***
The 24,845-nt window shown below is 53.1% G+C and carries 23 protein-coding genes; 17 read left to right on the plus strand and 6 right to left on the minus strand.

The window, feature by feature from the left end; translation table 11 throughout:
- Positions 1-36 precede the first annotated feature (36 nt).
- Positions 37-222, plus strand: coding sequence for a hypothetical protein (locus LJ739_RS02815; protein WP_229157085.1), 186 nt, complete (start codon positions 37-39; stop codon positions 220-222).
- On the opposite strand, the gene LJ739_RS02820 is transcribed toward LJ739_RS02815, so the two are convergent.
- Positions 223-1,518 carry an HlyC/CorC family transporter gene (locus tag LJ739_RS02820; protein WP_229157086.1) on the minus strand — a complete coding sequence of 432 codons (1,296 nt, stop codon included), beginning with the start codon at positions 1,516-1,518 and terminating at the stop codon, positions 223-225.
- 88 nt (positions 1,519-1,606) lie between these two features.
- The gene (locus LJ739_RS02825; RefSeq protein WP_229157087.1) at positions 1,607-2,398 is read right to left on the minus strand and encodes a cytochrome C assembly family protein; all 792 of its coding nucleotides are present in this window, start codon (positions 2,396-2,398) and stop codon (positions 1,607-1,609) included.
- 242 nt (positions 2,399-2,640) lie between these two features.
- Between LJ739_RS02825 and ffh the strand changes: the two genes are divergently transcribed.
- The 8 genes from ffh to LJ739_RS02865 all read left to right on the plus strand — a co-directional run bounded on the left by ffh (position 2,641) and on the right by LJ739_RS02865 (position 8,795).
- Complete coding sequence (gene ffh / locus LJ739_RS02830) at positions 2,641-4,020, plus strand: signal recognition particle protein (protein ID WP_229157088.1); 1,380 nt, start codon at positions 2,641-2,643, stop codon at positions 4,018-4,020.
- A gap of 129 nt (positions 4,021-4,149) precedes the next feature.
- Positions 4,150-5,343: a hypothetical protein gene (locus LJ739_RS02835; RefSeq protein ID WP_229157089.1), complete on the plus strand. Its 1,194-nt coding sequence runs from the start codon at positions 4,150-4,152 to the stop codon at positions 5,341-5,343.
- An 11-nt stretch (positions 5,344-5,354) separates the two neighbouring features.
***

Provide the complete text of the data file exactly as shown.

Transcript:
The 24,845-nt window shown below is 53.1% G+C and carries 23 protein-coding genes; 17 read left to right on the plus strand and 6 right to left on the minus strand.

The window, feature by feature from the left end; translation table 11 throughout:
- Positions 1-36 precede the first annotated feature (36 nt).
- Positions 37-222, plus strand: coding sequence for a hypothetical protein (locus LJ739_RS02815; protein WP_229157085.1), 186 nt, complete (start codon positions 37-39; stop codon positions 220-222).
- On the opposite strand, the gene LJ739_RS02820 is transcribed toward LJ739_RS02815, so the two are convergent.
- Positions 223-1,518 carry an HlyC/CorC family transporter gene (locus tag LJ739_RS02820; protein WP_229157086.1) on the minus strand — a complete coding sequence of 432 codons (1,296 nt, stop codon included), beginning with the start codon at positions 1,516-1,518 and terminating at the stop codon, positions 223-225.
- 88 nt (positions 1,519-1,606) lie between these two features.
- The gene (locus LJ739_RS02825; RefSeq protein WP_229157087.1) at positions 1,607-2,398 is read right to left on the minus strand and encodes a cytochrome C assembly family protein; all 792 of its coding nucleotides are present in this window, start codon (positions 2,396-2,398) and stop codon (positions 1,607-1,609) included.
- 242 nt (positions 2,399-2,640) lie between these two features.
- Between LJ739_RS02825 and ffh the strand changes: the two genes are divergently transcribed.
- The 8 genes from ffh to LJ739_RS02865 all read left to right on the plus strand — a co-directional run bounded on the left by ffh (position 2,641) and on the right by LJ739_RS02865 (position 8,795).
- Complete coding sequence (gene ffh / locus LJ739_RS02830) at positions 2,641-4,020, plus strand: signal recognition particle protein (protein ID WP_229157088.1); 1,380 nt, start codon at positions 2,641-2,643, stop codon at positions 4,018-4,020.
- A gap of 129 nt (positions 4,021-4,149) precedes the next feature.
- Positions 4,150-5,343: a hypothetical protein gene (locus LJ739_RS02835; RefSeq protein ID WP_229157089.1), complete on the plus strand. Its 1,194-nt coding sequence runs from the start codon at positions 4,150-4,152 to the stop codon at positions 5,341-5,343.
- An 11-nt stretch (positions 5,344-5,354) separates the two neighbouring features.